daily biblical sermons


A disciple should preach the gospel with words, live simply, and serve others
Fr. Steven Scherrer, MM, Th.D.
Homily of Thursday, 26th Week of the Year, October 01, 2020
Job 19:21-27, Psalm 26, Luke 10:1-12


Biblical quotations are taken from the Revised Standard Version unless otherwise noted

 

 

 

“After this the Lord appointed seventy others, and sent them on ahead of him, two by two, into every town and place where he himself was about to come. And he said to them, ‘The harvest is plentiful, but the laborers are few; pray therefore the Lord of the harvest to send out laborers into his harvest. Go your way; behold, I send you out as lambs in the midst of wolves. Carry no purse, no bag, no sandals; and salute no one on the road. Whatever house you enter, first say, “Peace to this house!” And if a son of peace is there, your peace shall rest upon him; but if not, it shall return to you. And remain in the same house, eating and drinking what they provide, for the laborer deserves his wages; do not go from house to house. Whenever you enter a town and they receive you, eat what is set before you; heal the sick in it and say to them, “The kingdom of God has come near to you.” But whenever you enter a town and they do not receive you, go into its streets and say, “Even the dust of your town that clings to our feet, we wipe off against you; nevertheless know this, that the kingdom of God has come near.” I tell you, it shall be more tolerable on that day for Sodom than for that town’” (Luke 10:1-12).

 

 

In today’s gospel Jesus sends out seventy disciples to prepare the way for himself by preaching that the kingdom of God has come near. This will be an advance preparation for Jesus’ own preaching in those same towns and villages, for they are raising the expectations of the people for his own message. Jesus sends them out to preach with words and gives them the message they are to preach, “The kingdom of God has come near to you” (Luke 10:9).

 

 

They most likely were expected to say more than simply this one sentence, because it would require some explanation. Since the disciples were still very limited in their own understanding of Jesus and his mission to save the world, their ability to preach a message to prepare the people for Jesus’ arrival would also be a rather rudimentary message at this point in their life. Nonetheless it is as verbal proclaimers of the word of God, the gospel, that he sends them. They are to evangelize with words; that is, they are to proclaim the good news of God’s salvation that is about to appear, the good news that their long-awaited Messiah is about to arrive, and that the kingdom of God and the messianic age of salvation is at hand.

 

 

So surely once they begin to say this to the family they are lodging with and to their neighbors that gather around to listen, they will have to give some further explanation and tell them that they should repent of their sins and be ready for a new life through God’s power and salvation that was about to dawn upon them. “So, they went out and preached that people should repent” (Mark 6:12 NKJV).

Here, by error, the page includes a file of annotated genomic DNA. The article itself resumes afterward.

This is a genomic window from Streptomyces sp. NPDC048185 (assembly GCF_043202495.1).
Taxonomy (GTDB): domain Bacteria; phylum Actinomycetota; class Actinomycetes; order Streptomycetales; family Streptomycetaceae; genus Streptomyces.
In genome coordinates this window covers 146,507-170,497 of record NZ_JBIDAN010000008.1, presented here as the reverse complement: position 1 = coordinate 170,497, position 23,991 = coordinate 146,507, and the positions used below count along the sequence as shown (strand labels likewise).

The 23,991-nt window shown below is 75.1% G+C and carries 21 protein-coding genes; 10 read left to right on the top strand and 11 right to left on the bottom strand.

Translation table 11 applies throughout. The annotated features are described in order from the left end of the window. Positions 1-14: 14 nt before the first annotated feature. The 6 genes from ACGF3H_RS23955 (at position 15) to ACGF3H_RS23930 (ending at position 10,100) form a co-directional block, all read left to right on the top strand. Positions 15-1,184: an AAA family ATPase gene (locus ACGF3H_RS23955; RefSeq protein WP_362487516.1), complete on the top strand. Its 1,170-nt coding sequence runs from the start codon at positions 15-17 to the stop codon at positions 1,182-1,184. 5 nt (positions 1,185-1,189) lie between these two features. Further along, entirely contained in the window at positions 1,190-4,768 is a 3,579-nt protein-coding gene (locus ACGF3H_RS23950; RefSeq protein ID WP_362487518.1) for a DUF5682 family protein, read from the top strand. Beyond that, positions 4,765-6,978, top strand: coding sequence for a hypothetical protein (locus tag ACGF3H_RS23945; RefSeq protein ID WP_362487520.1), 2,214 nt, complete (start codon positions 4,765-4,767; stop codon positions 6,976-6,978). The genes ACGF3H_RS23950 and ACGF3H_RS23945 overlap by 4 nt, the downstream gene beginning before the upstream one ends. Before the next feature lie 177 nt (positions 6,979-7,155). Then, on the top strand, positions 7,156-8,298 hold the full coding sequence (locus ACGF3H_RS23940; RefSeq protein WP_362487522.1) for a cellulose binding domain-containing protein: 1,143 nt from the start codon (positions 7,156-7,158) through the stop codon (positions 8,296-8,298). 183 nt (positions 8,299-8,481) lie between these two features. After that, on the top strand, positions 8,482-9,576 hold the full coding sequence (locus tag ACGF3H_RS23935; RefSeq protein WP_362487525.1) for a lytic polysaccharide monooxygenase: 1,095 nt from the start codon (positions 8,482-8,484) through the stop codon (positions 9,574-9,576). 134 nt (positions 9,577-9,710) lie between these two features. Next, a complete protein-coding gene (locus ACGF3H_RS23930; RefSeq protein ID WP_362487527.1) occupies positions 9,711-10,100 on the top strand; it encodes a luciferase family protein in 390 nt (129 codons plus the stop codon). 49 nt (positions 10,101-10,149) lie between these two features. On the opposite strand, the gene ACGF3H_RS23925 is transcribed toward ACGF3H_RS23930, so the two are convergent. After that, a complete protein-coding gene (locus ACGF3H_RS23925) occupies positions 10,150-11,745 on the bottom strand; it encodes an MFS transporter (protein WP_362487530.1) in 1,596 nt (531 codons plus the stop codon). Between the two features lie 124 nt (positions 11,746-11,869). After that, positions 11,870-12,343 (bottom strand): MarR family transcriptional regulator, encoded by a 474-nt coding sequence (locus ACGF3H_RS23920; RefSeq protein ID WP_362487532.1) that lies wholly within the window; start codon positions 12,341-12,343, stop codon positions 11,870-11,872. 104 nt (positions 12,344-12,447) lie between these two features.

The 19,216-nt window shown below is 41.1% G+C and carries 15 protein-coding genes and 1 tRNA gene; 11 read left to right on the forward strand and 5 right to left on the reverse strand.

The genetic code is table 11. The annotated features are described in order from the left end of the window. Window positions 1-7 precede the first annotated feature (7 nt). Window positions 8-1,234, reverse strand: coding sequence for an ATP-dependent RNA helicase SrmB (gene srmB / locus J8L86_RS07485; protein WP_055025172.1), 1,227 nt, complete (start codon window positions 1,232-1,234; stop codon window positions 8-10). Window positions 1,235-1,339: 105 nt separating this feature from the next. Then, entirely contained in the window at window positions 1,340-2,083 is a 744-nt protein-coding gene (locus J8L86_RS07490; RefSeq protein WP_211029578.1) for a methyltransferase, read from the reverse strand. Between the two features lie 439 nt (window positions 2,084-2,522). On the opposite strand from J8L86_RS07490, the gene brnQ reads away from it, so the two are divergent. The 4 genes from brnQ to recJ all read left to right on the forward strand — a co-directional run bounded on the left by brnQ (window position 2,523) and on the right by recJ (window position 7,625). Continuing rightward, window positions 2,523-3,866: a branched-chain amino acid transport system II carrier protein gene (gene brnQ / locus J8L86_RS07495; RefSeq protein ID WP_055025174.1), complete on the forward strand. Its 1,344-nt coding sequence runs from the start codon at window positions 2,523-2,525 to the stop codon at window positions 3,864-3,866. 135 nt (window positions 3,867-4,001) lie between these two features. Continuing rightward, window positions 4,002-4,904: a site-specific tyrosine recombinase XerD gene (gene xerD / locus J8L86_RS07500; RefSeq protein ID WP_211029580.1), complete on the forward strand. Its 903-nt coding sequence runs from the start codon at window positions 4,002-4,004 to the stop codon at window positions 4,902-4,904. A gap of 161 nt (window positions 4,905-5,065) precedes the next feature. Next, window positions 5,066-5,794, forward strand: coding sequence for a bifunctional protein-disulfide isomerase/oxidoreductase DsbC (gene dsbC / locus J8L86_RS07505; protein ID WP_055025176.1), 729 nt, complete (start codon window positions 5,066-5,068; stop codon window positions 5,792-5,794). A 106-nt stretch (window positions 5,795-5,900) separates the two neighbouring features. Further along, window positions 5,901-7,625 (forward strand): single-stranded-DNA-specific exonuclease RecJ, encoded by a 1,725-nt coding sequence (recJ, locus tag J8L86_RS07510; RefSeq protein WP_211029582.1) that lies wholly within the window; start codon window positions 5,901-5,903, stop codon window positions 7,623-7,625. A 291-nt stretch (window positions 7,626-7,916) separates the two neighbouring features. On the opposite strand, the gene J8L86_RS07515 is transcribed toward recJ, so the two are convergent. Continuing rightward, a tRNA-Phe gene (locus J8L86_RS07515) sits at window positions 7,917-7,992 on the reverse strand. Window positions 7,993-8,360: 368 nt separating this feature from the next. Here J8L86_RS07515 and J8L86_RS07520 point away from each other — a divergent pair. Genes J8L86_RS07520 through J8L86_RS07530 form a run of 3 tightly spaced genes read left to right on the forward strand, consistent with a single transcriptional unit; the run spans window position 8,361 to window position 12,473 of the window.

They were also to do good works that would verify the truth of the gospel. They were to heal the sick by Jesus’ miraculous power that had been given to them. “Heal the sick in it [the village] and say to them, ‘The kingdom of God has come near to you’” (Luke 10:9). Once people saw these miraculous cures, the disciples’ words would gain credibility in the eyes of an open-minded person.

 

 

Sometimes today we hear people say: “Preach the gospel; use words if necessary.” This is a saying that is falsely attributed to St. Francis of Assisi, who spent his whole life preaching the gospel of Jesus Christ in words. In fact, the gospel can be preached in no other way but by words. We can do good works and can show the love of God by helping people, but that is insufficient to communicate the message that God’s salvation has now come into the world in the Son of God, Jesus Christ, and it is accomplished by his death on the cross to make reparation for our sins and atone for them if only we put their faith in him.

 

 

This somewhat complicated message is not something that people can figure out for themselves. Even if someone had the intelligence of Socrates, Plato, and Aristotle all combined in one, he could still not come up with the gospel message on his own, for the gospel is an announcement of an historical fact that can only be known by a revelation from God and then announced by disciples and apostles to other people.

 

 

The gospel can only be preached with words, although a kind disposition and friendly way of speaking and doing good deeds for people can smooth the way for them to find the preacher acceptable and therefore be open to his message. But it is the message that they are sent out to preach. And this message is not understandable by people who only see a kind and friendly person that does good things for them. That can never communicate the essence of the gospel message that they are sent to proclaim.

 

 

Unfortunately, many people have been misled by this spurious saying, falsely attributed to St. Francis of Assisi, “Preach the gospel; use words if necessary.” So, the idea has become popular in our day that all that preaching the gospel really means is to be a nice guy who is charitable and loving to people. This is unfortunate, because it vitiates the whole vocation of missionary preachers if they think that that’s all they have to do or that that is the real essence of what they are supposed to be doing. So, people that have been misled by this spurious saying have literally gone off the rails in terms of evangelization. They have secularized evangelization so that they can now explain it in purely secular terms that any educated, well-intentioned atheist could understand, agree with, and support.